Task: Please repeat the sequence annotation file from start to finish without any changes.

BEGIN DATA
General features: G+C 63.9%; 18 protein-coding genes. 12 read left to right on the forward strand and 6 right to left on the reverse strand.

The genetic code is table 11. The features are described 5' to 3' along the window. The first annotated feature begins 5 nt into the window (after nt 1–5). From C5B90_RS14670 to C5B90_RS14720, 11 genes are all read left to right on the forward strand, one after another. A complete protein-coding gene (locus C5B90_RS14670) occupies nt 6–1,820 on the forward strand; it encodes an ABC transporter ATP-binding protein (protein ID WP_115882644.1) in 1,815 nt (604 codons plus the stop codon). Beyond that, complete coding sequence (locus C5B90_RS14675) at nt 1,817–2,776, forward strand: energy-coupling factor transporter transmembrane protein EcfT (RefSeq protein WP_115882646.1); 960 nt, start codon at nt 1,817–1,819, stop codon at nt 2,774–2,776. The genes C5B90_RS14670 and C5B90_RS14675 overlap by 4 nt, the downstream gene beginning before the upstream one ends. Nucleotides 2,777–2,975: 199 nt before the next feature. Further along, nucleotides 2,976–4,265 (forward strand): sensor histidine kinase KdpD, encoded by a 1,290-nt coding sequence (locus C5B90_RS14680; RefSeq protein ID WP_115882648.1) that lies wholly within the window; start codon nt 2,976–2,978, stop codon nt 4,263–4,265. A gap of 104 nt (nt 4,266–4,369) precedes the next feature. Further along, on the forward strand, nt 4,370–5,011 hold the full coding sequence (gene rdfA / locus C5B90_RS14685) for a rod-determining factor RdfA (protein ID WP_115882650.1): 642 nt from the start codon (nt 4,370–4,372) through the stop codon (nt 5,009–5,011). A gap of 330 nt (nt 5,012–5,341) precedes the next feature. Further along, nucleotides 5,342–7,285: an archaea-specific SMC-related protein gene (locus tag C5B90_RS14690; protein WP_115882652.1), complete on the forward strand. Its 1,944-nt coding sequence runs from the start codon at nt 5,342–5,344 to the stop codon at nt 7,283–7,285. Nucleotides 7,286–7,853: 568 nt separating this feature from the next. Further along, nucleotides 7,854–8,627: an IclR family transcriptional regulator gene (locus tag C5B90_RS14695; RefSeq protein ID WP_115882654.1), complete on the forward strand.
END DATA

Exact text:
General features: G+C 63.9%; 18 protein-coding genes. 12 read left to right on the forward strand and 6 right to left on the reverse strand.

The genetic code is table 11. The features are described 5' to 3' along the window. The first annotated feature begins 5 nt into the window (after nt 1–5). From C5B90_RS14670 to C5B90_RS14720, 11 genes are all read left to right on the forward strand, one after another. A complete protein-coding gene (locus C5B90_RS14670) occupies nt 6–1,820 on the forward strand; it encodes an ABC transporter ATP-binding protein (protein ID WP_115882644.1) in 1,815 nt (604 codons plus the stop codon). Beyond that, complete coding sequence (locus C5B90_RS14675) at nt 1,817–2,776, forward strand: energy-coupling factor transporter transmembrane protein EcfT (RefSeq protein WP_115882646.1); 960 nt, start codon at nt 1,817–1,819, stop codon at nt 2,774–2,776. The genes C5B90_RS14670 and C5B90_RS14675 overlap by 4 nt, the downstream gene beginning before the upstream one ends. Nucleotides 2,777–2,975: 199 nt before the next feature. Further along, nucleotides 2,976–4,265 (forward strand): sensor histidine kinase KdpD, encoded by a 1,290-nt coding sequence (locus C5B90_RS14680; RefSeq protein ID WP_115882648.1) that lies wholly within the window; start codon nt 2,976–2,978, stop codon nt 4,263–4,265. A gap of 104 nt (nt 4,266–4,369) precedes the next feature. Further along, on the forward strand, nt 4,370–5,011 hold the full coding sequence (gene rdfA / locus C5B90_RS14685) for a rod-determining factor RdfA (protein ID WP_115882650.1): 642 nt from the start codon (nt 4,370–4,372) through the stop codon (nt 5,009–5,011). A gap of 330 nt (nt 5,012–5,341) precedes the next feature. Further along, nucleotides 5,342–7,285: an archaea-specific SMC-related protein gene (locus tag C5B90_RS14690; protein WP_115882652.1), complete on the forward strand. Its 1,944-nt coding sequence runs from the start codon at nt 5,342–5,344 to the stop codon at nt 7,283–7,285. Nucleotides 7,286–7,853: 568 nt separating this feature from the next. Further along, nucleotides 7,854–8,627: an IclR family transcriptional regulator gene (locus tag C5B90_RS14695; RefSeq protein ID WP_115882654.1), complete on the forward strand.